Lack of technology and know-how is addressed by technology acquisition as well as extensive training of personnel. Funds for projects come from government agencies and international funding agencies. Modern biotech products are regulated... and regulation is widely perceived by researchers as strict and very slow. However, it is also the strict and science-based regulation, which has allowed the commercialization of Bt corn. 


Lastly, similar to the experience in other countries, strong and persistent anti-biotech groups exist in The Philippines. To address this, continuous dissemination of science-based information is undertaken by both public and private agencies for better understanding and appreciation of modern biotechnology by the general public and all concerned sectors. 


https://doi.org/10.17660/ActaHortic.2016.1110.27


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Nanoparticle fertilizer could contribute to new ‘green revolution’ - American Chemical Society (2017) 

Nanoparticle fertilizer could contribute to new ‘green revolution’ - American Chemical Society (2017)  | Ag Biotech News | Scoop.it

The “Green Revolution” of the ’60s and ’70s has been credited with helping to feed billions around the world, with fertilizers being one of the key drivers spurring the agricultural boom. But in developing countries, the cost of fertilizer remains relatively high and can limit food production. Now researchers report... a simple way to make a benign, more efficient fertilizer that could contribute to a second food revolution.

Farmers often use urea, a rich source of nitrogen, as fertilizer. Its flaw, however, is that it breaks down quickly in wet soil and forms ammonia. The ammonia is washed away, creating a major environmental issue as it leads to eutrophication of water ways and ultimately enters the atmosphere as nitrogen dioxide, the main greenhouse gas associated with agriculture. This fast decomposition also limits the amount of nitrogen that can get absorbed by crop roots and requires farmers to apply more fertilizer to boost production. However, in low-income regions where populations continue to grow and the food supply is unstable, the cost of fertilizer can hinder additional applications and cripple crop yields... 


To slow the breakdown of urea and make one application of fertilizer last longer... researchers developed a simple and scalable method for coating hydroxyapatite (HA) nanoparticles with urea molecules. HA is a mineral found in human and animal tissues and is considered to be environmentally friendly. In water, the hybridization of the HA nanoparticles and urea slowly released nitrogen, 12 times slower than urea by itself. Initial field tests on rice farms showed that the HA-urea nanohybrid lowered the need for fertilizer by one-half. The researchers say their development could help contribute to a new green revolution to help feed the world’s continuously growing population and also improve the environmental sustainability of agriculture.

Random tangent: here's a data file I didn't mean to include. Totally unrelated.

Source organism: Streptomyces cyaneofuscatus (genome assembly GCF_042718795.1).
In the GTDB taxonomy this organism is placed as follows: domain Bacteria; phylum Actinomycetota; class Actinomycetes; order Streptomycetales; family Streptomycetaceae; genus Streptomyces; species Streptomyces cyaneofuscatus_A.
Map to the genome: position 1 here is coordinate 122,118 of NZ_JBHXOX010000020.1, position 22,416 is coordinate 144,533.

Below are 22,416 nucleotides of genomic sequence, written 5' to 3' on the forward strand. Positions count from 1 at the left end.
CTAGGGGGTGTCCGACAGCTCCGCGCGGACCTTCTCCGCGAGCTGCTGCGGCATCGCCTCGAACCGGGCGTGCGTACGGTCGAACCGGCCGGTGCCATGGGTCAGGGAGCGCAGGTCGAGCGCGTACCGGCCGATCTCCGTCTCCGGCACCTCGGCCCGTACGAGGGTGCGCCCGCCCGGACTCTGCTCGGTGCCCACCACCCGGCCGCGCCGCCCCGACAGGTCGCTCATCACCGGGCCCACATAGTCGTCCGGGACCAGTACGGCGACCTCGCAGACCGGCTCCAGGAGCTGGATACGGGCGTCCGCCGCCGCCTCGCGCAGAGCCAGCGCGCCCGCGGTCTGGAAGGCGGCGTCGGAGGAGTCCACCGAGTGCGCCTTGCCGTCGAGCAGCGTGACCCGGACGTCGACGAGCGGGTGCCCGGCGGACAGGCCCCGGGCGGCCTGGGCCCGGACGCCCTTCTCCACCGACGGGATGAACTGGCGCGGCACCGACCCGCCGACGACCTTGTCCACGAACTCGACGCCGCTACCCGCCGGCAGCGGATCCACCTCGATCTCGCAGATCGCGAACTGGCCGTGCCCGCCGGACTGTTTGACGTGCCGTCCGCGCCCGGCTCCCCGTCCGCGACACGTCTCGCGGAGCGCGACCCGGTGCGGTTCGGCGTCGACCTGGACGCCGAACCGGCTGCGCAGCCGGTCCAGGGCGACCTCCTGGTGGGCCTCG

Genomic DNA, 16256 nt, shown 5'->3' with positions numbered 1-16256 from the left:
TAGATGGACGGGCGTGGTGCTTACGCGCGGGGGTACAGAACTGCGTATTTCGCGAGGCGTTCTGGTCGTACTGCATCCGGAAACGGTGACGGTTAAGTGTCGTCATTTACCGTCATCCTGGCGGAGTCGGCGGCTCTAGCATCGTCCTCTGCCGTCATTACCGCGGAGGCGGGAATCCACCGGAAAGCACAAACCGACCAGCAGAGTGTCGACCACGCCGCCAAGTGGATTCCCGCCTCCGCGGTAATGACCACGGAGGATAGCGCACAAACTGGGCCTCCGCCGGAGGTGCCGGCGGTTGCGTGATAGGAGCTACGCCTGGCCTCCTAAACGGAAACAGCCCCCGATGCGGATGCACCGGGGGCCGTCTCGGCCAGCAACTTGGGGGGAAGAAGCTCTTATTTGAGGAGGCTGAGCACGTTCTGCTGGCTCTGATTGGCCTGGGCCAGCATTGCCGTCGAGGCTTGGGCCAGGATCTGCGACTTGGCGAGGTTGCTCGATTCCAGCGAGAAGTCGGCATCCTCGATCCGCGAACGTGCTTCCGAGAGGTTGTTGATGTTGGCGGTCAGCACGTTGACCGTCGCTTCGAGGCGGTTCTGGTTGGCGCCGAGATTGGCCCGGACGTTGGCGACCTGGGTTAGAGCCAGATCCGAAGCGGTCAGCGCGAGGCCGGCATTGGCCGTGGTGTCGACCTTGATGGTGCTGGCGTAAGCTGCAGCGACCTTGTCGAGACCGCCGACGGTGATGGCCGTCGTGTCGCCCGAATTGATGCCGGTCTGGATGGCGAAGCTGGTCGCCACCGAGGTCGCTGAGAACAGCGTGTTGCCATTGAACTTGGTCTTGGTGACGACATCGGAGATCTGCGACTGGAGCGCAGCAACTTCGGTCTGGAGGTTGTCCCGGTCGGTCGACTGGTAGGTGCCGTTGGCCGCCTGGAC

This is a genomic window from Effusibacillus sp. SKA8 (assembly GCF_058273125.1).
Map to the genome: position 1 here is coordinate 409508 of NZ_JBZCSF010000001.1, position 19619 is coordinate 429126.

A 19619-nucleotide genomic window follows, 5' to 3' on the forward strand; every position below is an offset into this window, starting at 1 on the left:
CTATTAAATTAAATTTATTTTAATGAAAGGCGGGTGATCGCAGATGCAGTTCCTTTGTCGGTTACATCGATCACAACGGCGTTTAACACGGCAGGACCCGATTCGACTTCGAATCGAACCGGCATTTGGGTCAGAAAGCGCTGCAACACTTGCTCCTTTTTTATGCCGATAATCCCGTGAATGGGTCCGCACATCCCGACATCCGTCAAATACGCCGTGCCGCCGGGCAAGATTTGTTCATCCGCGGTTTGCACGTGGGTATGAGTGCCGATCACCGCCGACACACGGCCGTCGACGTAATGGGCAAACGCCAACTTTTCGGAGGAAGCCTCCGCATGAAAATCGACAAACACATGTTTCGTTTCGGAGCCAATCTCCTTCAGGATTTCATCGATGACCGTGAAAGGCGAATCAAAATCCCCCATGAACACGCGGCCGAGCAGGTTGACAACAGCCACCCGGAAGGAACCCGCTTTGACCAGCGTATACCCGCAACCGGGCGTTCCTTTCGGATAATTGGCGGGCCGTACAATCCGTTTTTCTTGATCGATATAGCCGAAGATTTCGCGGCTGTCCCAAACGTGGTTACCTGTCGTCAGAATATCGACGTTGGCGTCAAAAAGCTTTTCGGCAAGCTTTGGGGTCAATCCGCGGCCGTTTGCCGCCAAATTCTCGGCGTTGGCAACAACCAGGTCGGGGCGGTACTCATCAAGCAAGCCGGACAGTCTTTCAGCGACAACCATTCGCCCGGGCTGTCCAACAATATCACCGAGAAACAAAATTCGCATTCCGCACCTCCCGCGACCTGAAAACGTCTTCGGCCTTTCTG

https://www.acs.org/content/acs/en/pressroom/newsreleases/2017/january/nanoparticle-fertilizer-could-contribute-to-new-green-revolution.html


Underlying article: http://doi.org/10.1021/acsnano.6b07781


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The dark side of social media - Nature (2017) 

The dark side of social media - Nature (2017)  | Ag Biotech News | Scoop.it

Cyber-ethnographers... dedicate their careers to studying the way that people behave online.


Arguments rule the online world... And although sometimes amusing, it doesn’t take much for online banter to slip towards insults, harassment and worse. That is the grim domain of the Internet troll, and it’s this murky online environment that brave cyber-ethnographers are now trying to study...

Psychologists describe how they tried to engage with this troll community, to study their attitudes and behaviour, and to work out what makes them tick... Things got heated when the scientists tried to introduce some science into the debate... 


When one of the psychologists posted a reference to an academic paper... and invited discussion, the trolls were more interested in insults and attacks on the researcher’s motive, labelling them a “shill” and blocking them when they tried to steer conversations back to the findings.

Previous research on trolls has identified key phrases that act as calling cards and draw activity. In this study, the word ‘shill’... was a red rag, and led to more and more trolls circling the discussion and piling in. 


What can we learn from the study? One powerful theme of the anti-McCann messages is motherhood... But there were much nastier motives on show, too: although most of the trolls argued that they were fighting for justice, the researchers conclude that this was thin cover for being able to hurl insults anonymously...